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The famous heroine who saved many slaves, Harriet Tubman, originally was named Araminta (Minty). At a key moment in her life, she changed her name to Harriet.  Some historians say this occurred when she decided to rescue herself from slavery. If true, this was a large contribution to her total identity change as she achieved freedom.  It was the identity connected to her life as an amazing heroine who, after gaining freedom, dedicated all of her work to freeing others still in slavery.  Harriet’s decision to change her name becomes connected to her life of impacting the world to benefit others.

In the Torah, name changes are tied to the new directions in the lives of Torah characters.  Abraham (Avraham) begins as Avram.  Once his covenant with God is in place, he becomes Abraham, which can be translated as “father of the people.”  His wife Sarai becomes Sarah.  In this week’s Torah portion, Vayishlach, Jacob, (Ya’akov) becomes Israel (Yisra’el).  The Torah presents God as the name changer.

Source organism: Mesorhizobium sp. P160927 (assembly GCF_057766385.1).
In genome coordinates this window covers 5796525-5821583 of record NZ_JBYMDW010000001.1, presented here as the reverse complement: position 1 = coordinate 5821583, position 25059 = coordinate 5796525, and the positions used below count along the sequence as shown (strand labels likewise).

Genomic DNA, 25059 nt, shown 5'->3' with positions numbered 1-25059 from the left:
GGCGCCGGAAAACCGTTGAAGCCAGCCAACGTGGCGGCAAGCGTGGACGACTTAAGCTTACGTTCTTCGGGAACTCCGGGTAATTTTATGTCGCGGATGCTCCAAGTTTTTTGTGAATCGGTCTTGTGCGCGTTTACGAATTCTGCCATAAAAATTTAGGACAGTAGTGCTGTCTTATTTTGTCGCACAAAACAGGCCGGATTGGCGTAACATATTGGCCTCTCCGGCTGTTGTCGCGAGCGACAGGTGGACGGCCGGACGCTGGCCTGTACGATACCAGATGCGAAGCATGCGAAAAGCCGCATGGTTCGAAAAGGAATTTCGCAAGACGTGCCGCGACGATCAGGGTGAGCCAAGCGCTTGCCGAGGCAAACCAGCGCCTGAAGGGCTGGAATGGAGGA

Part of the story of Jacob’s name change is well known.  Jacob learns he is about to meet his brother, Esau, whose threats to his life is the reason he fled from his homeland.  He separates from the rest of his family, dealing with his fear of Esau.  Once alone, he wrestles with a man who somehow turns out to be representing God.  Jacob does not lose the fight, so this divine person presents a new name for him, Yisra’el(Israel), as the meaning is “struggling with God.”  However, his name does not actually change at this moment.

The Torah portion continues and Jacob experiences a number of difficult incidents, starting with his meeting with Esau.  He then deals with the rape of his daughter, Dinah, tries to find a way to handle it, and struggles with what two of his sons do in revenge for their sister. Finally, God tells Jacob to go to the place he began his journey when fleeing from his home so many years earlier, Beth El.  It is here that Jacob is told by God his name is now Yisra’el.  A question we can ask is, what is meant by this delay in his name change?